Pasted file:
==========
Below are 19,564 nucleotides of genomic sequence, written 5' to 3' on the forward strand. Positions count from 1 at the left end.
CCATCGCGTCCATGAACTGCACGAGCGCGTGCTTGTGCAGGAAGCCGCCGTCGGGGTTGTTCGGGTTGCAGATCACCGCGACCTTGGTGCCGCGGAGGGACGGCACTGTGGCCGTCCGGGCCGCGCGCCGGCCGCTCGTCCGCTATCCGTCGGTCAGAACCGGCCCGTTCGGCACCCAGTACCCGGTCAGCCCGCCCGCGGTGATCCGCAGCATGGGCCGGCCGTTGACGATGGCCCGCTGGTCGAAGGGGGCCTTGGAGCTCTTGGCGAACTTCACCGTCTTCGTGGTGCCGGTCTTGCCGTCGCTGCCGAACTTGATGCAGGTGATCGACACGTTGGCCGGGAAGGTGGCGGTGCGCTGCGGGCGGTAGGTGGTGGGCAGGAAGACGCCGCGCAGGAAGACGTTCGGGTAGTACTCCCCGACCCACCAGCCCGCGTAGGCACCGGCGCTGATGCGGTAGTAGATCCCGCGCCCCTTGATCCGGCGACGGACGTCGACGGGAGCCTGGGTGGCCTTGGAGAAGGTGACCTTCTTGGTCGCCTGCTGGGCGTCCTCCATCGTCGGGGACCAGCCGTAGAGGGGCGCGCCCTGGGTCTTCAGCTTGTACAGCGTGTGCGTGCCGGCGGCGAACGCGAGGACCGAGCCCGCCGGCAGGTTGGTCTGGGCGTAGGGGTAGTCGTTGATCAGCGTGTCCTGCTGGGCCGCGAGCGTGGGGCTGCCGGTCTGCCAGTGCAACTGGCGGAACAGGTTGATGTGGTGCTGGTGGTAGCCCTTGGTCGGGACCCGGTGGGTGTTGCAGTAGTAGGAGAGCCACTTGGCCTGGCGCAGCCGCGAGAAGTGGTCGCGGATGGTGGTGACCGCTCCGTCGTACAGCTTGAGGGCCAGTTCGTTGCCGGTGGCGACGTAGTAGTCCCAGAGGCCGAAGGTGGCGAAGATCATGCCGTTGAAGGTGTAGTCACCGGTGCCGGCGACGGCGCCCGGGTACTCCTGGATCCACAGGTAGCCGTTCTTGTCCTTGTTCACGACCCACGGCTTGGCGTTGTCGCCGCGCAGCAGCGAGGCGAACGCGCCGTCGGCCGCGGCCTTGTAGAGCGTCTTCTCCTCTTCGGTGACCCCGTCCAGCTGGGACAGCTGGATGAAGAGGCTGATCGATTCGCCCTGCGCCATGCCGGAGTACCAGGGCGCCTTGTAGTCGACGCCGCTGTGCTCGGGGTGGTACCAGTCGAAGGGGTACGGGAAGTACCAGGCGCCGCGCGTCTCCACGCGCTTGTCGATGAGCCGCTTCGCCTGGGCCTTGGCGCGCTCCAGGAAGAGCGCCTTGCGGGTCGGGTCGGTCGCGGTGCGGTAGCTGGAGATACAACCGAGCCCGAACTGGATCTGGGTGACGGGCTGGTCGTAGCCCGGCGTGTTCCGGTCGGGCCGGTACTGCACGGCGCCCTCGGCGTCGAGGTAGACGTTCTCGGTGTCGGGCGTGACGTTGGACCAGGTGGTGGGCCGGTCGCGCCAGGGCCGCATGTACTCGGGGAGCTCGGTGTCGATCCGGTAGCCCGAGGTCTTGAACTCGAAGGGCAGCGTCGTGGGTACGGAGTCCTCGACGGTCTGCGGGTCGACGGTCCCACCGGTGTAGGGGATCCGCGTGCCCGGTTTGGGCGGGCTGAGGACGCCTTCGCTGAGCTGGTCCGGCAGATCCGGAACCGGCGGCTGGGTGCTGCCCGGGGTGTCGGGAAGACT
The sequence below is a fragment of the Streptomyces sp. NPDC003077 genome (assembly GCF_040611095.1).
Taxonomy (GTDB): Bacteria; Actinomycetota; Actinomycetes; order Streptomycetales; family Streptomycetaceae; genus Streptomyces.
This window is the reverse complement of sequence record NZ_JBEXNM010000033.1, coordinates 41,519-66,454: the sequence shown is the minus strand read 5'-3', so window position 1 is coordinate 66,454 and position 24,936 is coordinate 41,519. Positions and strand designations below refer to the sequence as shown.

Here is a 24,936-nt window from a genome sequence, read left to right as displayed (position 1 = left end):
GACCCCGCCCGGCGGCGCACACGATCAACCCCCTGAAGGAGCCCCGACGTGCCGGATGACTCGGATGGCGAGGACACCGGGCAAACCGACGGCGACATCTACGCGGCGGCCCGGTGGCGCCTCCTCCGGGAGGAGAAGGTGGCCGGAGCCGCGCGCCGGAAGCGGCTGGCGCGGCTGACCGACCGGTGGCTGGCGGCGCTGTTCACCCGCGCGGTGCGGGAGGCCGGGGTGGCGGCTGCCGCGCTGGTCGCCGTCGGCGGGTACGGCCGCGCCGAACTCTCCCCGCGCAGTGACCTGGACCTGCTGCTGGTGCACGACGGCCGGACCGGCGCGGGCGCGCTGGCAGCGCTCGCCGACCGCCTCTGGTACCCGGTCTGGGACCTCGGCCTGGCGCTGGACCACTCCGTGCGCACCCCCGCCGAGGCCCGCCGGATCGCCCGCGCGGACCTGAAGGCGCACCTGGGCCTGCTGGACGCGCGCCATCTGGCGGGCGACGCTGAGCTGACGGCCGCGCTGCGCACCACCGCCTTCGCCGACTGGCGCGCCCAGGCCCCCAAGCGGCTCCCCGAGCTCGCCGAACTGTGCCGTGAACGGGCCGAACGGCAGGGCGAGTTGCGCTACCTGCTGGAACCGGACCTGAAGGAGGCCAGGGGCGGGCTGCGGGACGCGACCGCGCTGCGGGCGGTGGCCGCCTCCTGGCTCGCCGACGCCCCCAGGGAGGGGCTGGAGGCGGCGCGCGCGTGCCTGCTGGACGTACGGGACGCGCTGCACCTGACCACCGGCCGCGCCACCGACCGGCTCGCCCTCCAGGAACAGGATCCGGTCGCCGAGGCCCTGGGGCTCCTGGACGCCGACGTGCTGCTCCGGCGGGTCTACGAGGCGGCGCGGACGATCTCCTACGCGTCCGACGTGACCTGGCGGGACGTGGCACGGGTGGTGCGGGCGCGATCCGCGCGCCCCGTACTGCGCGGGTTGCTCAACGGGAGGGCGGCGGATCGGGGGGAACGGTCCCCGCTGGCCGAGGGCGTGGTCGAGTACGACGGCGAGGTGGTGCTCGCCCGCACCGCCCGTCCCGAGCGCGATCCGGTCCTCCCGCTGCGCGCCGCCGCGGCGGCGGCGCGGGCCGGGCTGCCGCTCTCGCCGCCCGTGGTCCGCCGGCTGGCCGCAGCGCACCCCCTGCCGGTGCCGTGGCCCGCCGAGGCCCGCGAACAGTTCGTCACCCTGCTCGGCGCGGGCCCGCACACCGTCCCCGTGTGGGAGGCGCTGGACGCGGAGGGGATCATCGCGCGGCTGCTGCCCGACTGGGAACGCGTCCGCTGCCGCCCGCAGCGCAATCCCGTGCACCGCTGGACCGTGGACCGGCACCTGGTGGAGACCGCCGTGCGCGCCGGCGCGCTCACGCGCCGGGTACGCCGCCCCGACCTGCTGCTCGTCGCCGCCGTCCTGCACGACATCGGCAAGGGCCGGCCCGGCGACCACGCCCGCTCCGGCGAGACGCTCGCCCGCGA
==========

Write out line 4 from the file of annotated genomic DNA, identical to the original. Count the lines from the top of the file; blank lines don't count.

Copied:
Taxonomy (GTDB): Bacteria; Actinomycetota; Actinomycetes; order Streptomycetales; family Streptomycetaceae; genus Streptomyces.